the very lady for whom I have brought a letter The young girl listened with a submissive from Amiens. ... The girl told me that Madame attention, holding her satin purse by its riband R****, she believed, expected a stranger with a in her hand all the time. —'Tis a very small letter, and was impatient to see him. . . . So I one, said I, taking hold of the bottom of it- desired the girl to present my compliments to (she held it towards me)—and there is very Madame R****, and say I would certainly wait little in it, my dear, said I ;-but be but as upon her in the morning. good as thou art handsome, and Heaven will We stood still at the corner of the Rue de fill it. I had a parcel of crowns in my hand to Nevers whilst this passed.—We then stopped a pay for Shakespeare; and, as she had let go the moment whilst she disposed of her Egarements purse entirely, I put a single one in ; and, tying du Caur, etc., more commodiously than carryup the riband in a bow-knot, returned it to her. ing them in her hand :-they were two volumes;

The young girl made me more a humble so I held the second for her whilst she put the curtsey than a low one--'twas one of those first into her pocket ;--and then she held her quiet, thankful sinkings; where the spirit bows pocket, and I put in the other after it. itself down,--the body does no more than tell 'Tis sweet to feel by what fine-spun threads it. I never gave a girl a crown in my life our affections are drawn together. which gave me half the pleasure.

We set off afresh ;-and as she took her third My advice, my dear, would not have been step, the girl put her hand within my arm. worth a pin to you, said I, if I had not given I was just bidding her,- but she did it of herself, this along with it: but now, when you see the with that undeliberating simplicity which showed crown, you'll remember it;-so don't, my dear, it was out of her head that she had never seen lay it out in ribands.

me before. For my own part, I felt the convic. . . Upon my word, sir, said the girl, tion of consanguinity so strongly that I could earnestly, I am incapable ; in saying which, not help turning half round to look in her face, as is usual in little bargains of honour, she and see if I could trace out anything in it of a gave me her hand :-En verité, monsieur, je family likeness.-Tut! said I, are we not all mettrai cet argent apart, said she.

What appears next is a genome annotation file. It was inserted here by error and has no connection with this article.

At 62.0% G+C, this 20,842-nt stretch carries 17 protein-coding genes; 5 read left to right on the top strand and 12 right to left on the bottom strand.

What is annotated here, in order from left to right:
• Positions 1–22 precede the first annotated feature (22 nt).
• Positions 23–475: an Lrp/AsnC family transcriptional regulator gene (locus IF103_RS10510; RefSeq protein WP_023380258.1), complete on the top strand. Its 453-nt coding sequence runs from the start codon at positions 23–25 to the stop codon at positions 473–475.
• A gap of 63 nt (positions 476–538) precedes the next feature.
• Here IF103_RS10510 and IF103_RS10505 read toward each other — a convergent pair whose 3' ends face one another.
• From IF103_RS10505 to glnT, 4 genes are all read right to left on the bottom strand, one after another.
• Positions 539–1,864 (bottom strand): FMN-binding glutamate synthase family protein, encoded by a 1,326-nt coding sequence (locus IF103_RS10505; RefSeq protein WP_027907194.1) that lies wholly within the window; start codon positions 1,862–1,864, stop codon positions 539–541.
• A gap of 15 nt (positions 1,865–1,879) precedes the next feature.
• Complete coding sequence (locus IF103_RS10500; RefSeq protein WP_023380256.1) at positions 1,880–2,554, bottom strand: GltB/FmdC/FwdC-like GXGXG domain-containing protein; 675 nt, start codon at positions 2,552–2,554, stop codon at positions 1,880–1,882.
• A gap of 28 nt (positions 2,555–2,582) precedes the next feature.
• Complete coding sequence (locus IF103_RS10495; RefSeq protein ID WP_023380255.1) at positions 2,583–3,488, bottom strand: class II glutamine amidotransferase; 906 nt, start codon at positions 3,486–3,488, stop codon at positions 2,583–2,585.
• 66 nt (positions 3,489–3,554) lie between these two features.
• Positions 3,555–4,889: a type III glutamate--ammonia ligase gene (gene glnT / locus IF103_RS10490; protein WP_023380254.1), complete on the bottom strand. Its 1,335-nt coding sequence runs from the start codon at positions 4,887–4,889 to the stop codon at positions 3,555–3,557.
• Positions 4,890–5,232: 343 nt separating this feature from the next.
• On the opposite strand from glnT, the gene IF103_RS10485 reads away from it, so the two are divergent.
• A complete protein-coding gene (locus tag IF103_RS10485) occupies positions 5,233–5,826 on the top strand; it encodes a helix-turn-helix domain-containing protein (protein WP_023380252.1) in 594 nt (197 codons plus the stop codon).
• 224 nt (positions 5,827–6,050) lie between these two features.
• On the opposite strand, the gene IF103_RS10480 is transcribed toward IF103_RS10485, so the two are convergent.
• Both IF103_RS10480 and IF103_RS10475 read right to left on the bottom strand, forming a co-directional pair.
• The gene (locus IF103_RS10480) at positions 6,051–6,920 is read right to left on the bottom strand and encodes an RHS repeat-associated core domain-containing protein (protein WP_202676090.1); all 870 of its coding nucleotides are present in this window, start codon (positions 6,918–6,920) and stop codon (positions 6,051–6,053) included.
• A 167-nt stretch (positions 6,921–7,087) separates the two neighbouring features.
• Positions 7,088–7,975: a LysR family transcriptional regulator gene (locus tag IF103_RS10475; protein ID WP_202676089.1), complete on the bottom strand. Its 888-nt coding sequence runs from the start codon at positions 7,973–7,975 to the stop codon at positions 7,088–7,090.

relations? When a virtuous convention is made betwixt

When we arrived at the turning up of the man and woman, it sanctifics their most private Rue de Gueneguault, I stopped to bid her adieu walks ; so, notwithstanding it was dusky, yet for good and all : the girl would thank me again as both our roads lay the same way, we made for my company and kindness. -She bid me 20 scruple of walking along the Quai de Conti adieu twice ;-I repeated it as often ; and so together.

cordial was the parting between us that, had it She made me a second curtsey in setting off ; happened anywhere else, I'm not sure but I and, before we got twenty yards from the door, should have signed it with a kiss of charity, as as if she had not done enough before, she made warm and holy as an apostle. a sort of a little stop, to tell me again-she But in Paris, as none kiss each other but tho thanked me.

men,- I did what amounted to the same thing,-It was a small tribute, I told her, which I bid God bless her!